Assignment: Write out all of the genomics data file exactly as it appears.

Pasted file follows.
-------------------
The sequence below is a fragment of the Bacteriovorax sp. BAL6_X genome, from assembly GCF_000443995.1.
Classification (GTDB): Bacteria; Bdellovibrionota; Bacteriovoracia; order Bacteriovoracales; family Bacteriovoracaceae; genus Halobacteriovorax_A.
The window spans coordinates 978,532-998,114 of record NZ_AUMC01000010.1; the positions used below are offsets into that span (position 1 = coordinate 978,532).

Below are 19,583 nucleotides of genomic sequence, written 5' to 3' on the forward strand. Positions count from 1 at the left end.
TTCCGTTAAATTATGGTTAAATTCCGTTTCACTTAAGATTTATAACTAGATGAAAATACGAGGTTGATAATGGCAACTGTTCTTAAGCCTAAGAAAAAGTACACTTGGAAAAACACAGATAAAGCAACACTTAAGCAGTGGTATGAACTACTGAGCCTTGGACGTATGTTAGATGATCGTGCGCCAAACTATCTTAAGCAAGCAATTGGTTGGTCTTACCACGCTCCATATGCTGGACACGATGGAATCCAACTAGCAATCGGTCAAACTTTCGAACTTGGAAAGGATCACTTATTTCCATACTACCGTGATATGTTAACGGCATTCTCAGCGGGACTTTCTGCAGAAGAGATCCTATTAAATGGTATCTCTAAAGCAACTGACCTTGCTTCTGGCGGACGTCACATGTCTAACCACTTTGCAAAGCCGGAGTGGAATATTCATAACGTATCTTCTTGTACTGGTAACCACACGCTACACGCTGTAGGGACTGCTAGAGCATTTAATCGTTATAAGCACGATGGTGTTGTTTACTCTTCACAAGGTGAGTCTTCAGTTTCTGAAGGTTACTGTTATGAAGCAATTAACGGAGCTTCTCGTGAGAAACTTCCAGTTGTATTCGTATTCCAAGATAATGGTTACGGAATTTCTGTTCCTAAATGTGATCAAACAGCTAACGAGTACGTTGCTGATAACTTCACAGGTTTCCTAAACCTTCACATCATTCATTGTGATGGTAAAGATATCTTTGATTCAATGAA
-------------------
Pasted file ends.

The sequence below is a fragment of the Bacteriovorax sp. BAL6_X genome, from assembly GCF_000443995.1.
Classification (GTDB): Bacteria; Bdellovibrionota; Bacteriovoracia; order Bacteriovoracales; family Bacteriovoracaceae; genus Halobacteriovorax_A.
The window spans coordinates 978,532-998,114 of record NZ_AUMC01000010.1; the positions used below are offsets into that span (position 1 = coordinate 978,532).

Below are 19,583 nucleotides of genomic sequence, written 5' to 3' on the forward strand. Positions count from 1 at the left end.
TTCCGTTAAATTATGGTTAAATTCCGTTTCACTTAAGATTTATAACTAGATGAAAATACGAGGTTGATAATGGCAACTGTTCTTAAGCCTAAGAAAAAGTACACTTGGAAAAACACAGATAAAGCAACACTTAAGCAGTGGTATGAACTACTGAGCCTTGGACGTATGTTAGATGATCGTGCGCCAAACTATCTTAAGCAAGCAATTGGTTGGTCTTACCACGCTCCATATGCTGGACACGATGGAATCCAACTAGCAATCGGTCAAACTTTCGAACTTGGAAAGGATCACTTATTTCCATACTACCGTGATATGTTAACGGCATTCTCAGCGGGACTTTCTGCAGAAGAGATCCTATTAAATGGTATCTCTAAAGCAACTGACCTTGCTTCTGGCGGACGTCACATGTCTAACCACTTTGCAAAGCCGGAGTGGAATATTCATAACGTATCTTCTTGTACTGGTAACCACACGCTACACGCTGTAGGGACTGCTAGAGCATTTAATCGTTATAAGCACGATGGTGTTGTTTACTCTTCACAAGGTGAGTCTTCAGTTTCTGAAGGTTACTGTTATGAAGCAATTAACGGAGCTTCTCGTGAGAAACTTCCAGTTGTATTCGTATTCCAAGATAATGGTTACGGAATTTCTGTTCCTAAATGTGATCAAACAGCTAACGAGTACGTTGCTGATAACTTCACAGGTTTCCTAAACCTTCACATCATTCATTGTGATGGTAAAGATATCTTTGATTCAATGAA